Human Services Students' Preferences for Master's Level Training

By Dice, Tammi F.; Rehfuss, Mark C. | Journal of Human Services, Fall 2017 | Go to article overview

Human Services Students' Preferences for Master's Level Training


Dice, Tammi F., Rehfuss, Mark C., Journal of Human Services


Introduction

Many human services (HMSV) students close to graduation are not only seeking employment in the field but are also considering their future career paths and the training needed to reach their long-term professional goals. Traditionally, for many in human services, their educational training moved from a certificate, to an associate's degree, to a bachelor's degree (Neukrug, 2017). In recent years, training has expanded with colleges now offering master's and doctoral programs in HMSV. Human services career opportunities and education options have grown due in part to the profession's expanded viability. It has become solid enough, that recent research, has called for human services to establish its own code within the Dictionary of Occupational Titles (Sparkman-Key & Neukrug, 2016). The need for qualified human services professionals has developed in response to current challenges in the world, and each additional degree opens up new, meaningful opportunities for work that can engage them in different ways of helping others.

HMSV Degree Descriptions

At each degree level, human services professionals are prepared for different levels of service delivery. According to the Council for Standards in Human Service Education (CSHSE, 2013, a, b, c), those with associate's degrees are prepared to address the needs of individuals and groups through case management, intake interviews, counseling, use of resources and referrals, and consultation. HMSV students with associate's degrees may also seek further certifications, such as the Human Services Board Certified Practitioner credential or the Certified Alcohol and Drug Counselor credential. Those at the bachelor's level meet all of the standards for the associate's degree, as well as obtain skills in program evaluation, systems theory, and advocacy. They also learn to take on administrative roles as human services professionals. Individuals pursuing master's degrees in human services meet all of the standards of the associate's and bachelor's degrees and are prepared to engage in human services research and evaluation. Doctoral degree programs prepare students to become human services educators.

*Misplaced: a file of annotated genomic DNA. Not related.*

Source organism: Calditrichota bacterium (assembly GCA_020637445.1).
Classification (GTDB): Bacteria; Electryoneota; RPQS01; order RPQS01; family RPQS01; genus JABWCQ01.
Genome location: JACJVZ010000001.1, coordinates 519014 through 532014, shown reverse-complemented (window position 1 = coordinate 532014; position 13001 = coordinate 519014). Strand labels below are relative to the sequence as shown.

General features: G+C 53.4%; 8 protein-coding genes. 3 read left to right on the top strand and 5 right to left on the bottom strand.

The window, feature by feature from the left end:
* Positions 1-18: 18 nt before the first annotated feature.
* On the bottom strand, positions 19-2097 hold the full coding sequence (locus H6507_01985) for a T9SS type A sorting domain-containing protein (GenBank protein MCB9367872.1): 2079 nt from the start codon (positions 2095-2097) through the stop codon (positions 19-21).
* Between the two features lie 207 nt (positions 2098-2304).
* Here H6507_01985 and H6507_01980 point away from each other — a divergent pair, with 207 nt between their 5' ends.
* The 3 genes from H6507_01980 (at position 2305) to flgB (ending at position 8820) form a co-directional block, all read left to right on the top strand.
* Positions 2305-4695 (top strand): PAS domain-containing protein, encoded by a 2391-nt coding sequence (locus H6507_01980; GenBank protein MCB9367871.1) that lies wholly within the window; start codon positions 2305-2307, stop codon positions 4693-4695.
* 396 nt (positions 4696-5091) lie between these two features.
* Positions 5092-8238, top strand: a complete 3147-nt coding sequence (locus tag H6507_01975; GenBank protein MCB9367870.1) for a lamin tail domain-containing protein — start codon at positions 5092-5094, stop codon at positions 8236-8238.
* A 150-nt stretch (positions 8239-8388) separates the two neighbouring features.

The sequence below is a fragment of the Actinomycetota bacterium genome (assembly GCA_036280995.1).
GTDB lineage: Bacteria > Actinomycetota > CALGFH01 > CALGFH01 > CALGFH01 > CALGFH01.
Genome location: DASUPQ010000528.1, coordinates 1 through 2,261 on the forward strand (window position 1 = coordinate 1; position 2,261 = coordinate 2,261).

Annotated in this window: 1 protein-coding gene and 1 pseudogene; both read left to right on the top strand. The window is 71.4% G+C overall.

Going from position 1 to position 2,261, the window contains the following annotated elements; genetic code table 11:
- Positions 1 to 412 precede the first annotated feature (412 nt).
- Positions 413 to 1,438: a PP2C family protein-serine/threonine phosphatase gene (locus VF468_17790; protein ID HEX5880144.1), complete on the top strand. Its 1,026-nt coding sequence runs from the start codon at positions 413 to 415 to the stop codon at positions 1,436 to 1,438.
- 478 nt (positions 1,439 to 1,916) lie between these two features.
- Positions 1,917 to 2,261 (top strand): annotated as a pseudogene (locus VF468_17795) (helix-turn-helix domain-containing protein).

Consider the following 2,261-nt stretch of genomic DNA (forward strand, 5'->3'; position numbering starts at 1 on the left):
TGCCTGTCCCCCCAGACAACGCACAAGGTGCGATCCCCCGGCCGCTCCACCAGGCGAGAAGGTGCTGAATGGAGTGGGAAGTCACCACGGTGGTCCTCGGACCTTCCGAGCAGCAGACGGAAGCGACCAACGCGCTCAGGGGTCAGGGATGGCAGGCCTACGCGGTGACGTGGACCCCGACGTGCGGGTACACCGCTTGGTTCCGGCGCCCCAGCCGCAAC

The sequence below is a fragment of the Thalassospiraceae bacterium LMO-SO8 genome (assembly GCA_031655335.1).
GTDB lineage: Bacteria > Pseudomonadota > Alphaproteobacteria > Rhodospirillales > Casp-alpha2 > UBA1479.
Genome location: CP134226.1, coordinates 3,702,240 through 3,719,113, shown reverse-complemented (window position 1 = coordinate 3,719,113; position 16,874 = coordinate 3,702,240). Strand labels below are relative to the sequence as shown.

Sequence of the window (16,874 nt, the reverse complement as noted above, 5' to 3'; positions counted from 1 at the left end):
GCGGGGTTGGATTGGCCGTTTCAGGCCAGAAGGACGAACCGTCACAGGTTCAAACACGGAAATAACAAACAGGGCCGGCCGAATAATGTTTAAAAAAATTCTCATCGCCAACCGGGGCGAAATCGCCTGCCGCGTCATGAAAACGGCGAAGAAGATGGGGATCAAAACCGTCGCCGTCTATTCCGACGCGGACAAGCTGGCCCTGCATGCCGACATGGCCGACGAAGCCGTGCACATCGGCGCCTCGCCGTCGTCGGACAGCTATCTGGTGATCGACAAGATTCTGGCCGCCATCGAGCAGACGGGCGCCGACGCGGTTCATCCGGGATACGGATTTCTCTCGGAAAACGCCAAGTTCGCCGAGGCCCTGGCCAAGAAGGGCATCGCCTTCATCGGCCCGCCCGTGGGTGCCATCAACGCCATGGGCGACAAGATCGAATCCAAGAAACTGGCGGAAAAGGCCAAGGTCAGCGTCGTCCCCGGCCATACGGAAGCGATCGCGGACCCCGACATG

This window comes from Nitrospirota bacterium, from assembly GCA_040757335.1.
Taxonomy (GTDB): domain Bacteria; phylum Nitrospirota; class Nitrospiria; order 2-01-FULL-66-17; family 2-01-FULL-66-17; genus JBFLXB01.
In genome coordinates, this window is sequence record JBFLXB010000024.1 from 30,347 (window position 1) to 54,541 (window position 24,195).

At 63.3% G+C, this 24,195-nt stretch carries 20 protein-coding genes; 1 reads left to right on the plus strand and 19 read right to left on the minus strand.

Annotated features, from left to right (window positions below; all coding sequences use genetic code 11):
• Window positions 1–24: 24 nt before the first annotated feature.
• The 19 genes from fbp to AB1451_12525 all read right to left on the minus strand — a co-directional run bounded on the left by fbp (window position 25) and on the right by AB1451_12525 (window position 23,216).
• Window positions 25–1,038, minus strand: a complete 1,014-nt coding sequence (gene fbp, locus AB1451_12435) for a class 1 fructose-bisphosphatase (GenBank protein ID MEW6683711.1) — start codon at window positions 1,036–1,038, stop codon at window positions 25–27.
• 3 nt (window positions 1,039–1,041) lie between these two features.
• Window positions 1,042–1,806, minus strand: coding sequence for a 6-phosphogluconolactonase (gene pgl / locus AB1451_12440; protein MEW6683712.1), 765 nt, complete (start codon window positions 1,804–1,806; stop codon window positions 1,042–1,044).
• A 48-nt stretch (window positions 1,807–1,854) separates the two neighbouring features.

Graduate Degree Programming

Logically, students seek graduate level training that will position them for better employment options and allow them to quickly advance in their chosen fields. Despite the expansion of the human services field, master's degree programs in other helping fields remain far more prevalent. Based on a web search, 36 master's programs and five doctoral programs in human services were found to exist in the U.S. at this time. There are no accredited human services master's or doctoral programs (CSHSE, 2017). Considering there are few graduate programs to choose from, and none are accredited, bachelor's level HMSV students may pursue master's degrees in social work or various counseling disciplines as opposed to human services graduate degrees, based on their greater availability. However, these related programs do offer HMSV students beneficial career opportunities. A master's in social work allows graduates to work with individuals, families, and groups to optimize their functioning and promote community health (National Association of Social Workers, 2017). There are several different master's in counseling programs that students may pursue. For example, clinical mental health counseling programs prepare skilled professionals eligible for licensure who provide therapy to individuals, groups, couples, and families (Council for Accreditation of Counseling and Related Educational Programs [CACREP], 2015). Individuals with a master's degree in school counseling work with children and adolescents providing individual and group counseling in the school setting to promote academic achievement. A master's in college counseling allows graduates to work with students in higher education settings. Rehabilitation counselors are licensed professionals working with individuals who have social and vocational difficulties resulting from various disabilities. …

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